Narendra Modi has a long history of murdering minorities in his country. After the Gujarat anti-Muslim pogrom of 2002, Narendra Modi made the cover of India Today magazine with the caption "Hero of Hatred". Modi was denied a visa to visit the United States.  The US visa ban on Modi was lifted in 2014 after he became prime minister. Since then,  Narendra Modi's image has been rehabilitated by the West as the US and Western Europe seek allies in Asia to counter the rise of China.  However, Modi's actions on the ground in India confirm that he remains "Hero of Hatred" and "Divider In Chief" at his core.  A recent two-part BBC documentary explains this reality in significant detail. The first part focuses on the 2002 events in Gujarat when Modi as the state chief minister ordered the police to not stop the Hindu mobs murdering Muslims and burning their homes and businesses.  The second part looks at Modi government's anti-Muslim policies, including the revocation of Kashmir's autonomy (article 370) and a new citizenship law (CAA 2019) that discriminates against Muslims. It shows the violent response by security forces to peaceful protests against the new laws, and interviews the family members of people who were killed in the 2020 Delhi riots orchestrated by Modi's allies. 

Here's Indian National Security Advisor on how to use Taliban to attack Pakistan:"; title="YouTube video player" width="560"></iframe>" height="112" src="" width="200" style="cursor: move; background-color: #b2b2b2;" /> 

 Related Links:

Haq's Musings

Karan Thapar Dismantles Official Indian Narrative on Kulbhushan Jadhav

Why is India Sponsoring Terror in Pakistan? 

Indian Agent Kubhushan Yadav's Confession

Has Modi Stepped Up India's Covert War in Pakistan?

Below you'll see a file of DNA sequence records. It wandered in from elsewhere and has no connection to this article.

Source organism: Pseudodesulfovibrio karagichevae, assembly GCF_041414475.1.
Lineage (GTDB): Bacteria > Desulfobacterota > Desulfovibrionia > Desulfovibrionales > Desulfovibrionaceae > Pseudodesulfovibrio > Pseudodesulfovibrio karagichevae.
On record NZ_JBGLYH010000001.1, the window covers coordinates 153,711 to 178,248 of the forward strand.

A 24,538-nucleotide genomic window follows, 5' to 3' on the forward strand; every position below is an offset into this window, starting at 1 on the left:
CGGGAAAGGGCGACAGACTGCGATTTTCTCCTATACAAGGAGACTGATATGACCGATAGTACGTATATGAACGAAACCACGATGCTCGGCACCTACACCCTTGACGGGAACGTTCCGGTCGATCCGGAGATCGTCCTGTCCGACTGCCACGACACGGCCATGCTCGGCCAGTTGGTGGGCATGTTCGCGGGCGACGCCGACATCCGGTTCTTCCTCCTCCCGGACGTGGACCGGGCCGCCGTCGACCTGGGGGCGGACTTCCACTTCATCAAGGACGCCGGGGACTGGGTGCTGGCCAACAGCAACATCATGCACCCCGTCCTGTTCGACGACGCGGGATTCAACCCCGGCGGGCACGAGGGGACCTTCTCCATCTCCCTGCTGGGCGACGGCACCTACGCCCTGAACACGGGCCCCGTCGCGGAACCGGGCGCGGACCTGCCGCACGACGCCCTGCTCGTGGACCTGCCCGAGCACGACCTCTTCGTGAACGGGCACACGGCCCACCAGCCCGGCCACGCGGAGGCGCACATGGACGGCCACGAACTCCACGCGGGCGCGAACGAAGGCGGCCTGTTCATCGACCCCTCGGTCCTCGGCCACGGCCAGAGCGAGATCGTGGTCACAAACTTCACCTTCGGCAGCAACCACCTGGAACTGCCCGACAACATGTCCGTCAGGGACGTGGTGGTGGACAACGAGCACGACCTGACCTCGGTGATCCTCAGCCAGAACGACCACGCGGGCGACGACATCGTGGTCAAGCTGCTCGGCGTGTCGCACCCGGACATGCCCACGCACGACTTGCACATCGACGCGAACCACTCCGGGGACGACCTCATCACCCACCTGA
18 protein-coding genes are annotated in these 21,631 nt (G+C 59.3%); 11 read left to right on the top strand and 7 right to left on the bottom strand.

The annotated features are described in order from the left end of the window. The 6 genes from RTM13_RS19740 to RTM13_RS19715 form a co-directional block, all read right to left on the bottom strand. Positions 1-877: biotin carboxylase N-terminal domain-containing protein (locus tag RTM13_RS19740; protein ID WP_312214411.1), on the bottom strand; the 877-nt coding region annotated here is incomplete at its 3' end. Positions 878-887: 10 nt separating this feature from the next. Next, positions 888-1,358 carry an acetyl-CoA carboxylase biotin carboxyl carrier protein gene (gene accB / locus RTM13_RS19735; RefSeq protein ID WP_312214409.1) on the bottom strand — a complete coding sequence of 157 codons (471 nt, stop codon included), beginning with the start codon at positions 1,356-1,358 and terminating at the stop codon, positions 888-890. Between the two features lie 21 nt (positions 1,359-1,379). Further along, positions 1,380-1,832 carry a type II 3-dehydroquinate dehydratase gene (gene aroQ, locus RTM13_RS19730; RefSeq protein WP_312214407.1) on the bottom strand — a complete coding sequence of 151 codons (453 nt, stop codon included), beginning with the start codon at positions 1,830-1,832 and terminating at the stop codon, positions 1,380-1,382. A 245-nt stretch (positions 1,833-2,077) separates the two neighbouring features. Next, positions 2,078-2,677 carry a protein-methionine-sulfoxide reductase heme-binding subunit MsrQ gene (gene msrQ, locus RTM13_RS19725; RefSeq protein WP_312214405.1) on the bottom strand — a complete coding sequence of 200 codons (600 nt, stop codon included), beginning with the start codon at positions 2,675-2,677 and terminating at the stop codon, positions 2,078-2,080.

Ex India Spy Documents Successful RAW Ops in Pakistan

London Police Document Confirms MQM-RAW Connection Testimony

India's Ex Spooks Blame Kulbhushan Jadhav For Getting Caught

Ajit Doval Lecture on "How to Tackle Pakistan" 

Mohan Lal Bhaskar: An Indian Raw Agent in Pakistan

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  • Riaz Haq

    Why India Is Targeting Sikhs At Home and Around the World | TIME

    By Simran Jeet Singh and Gunisha Kaur

    India began its nation-building project, bringing the immense challenge of forging a common identity among large and religiously, linguistically, and culturally diverse populations. What a majority of the total population shared, though, was a Hindu identity, and this religion became the center around which political leaders decided to coalesce Indian national identity, much to the dismay of India’s minority populations.

    Indian leadership came to see religious minorities as a threat to their nation-building project, viewing Sikhs with particular suspicion and disdain, recognizing they catalyzed anti-colonial efforts and played a leading role in them. They were also aware that Sikhs still had recent memories of political autonomy in Punjab. Indian elites worried about Punjab becoming a majority Sikh state that would gain in political power and threaten the stability of young India. This led Indian leadership to deny Punjab and its Sikhs consequential rights that were afforded to other states, including official language status for Punjabi and its own state capital. India also weakened Punjab’s political power by carving out territory from it for other states, such as Haryana and Himachal Pradesh. Moreover, contravening riparian law, an international norm, India diverted Punjab’s river waters to other states and regions, a massive economic blow to the state long-known as the breadbasket of India, and a threat to the livelihood of Punjab’s agrarian society.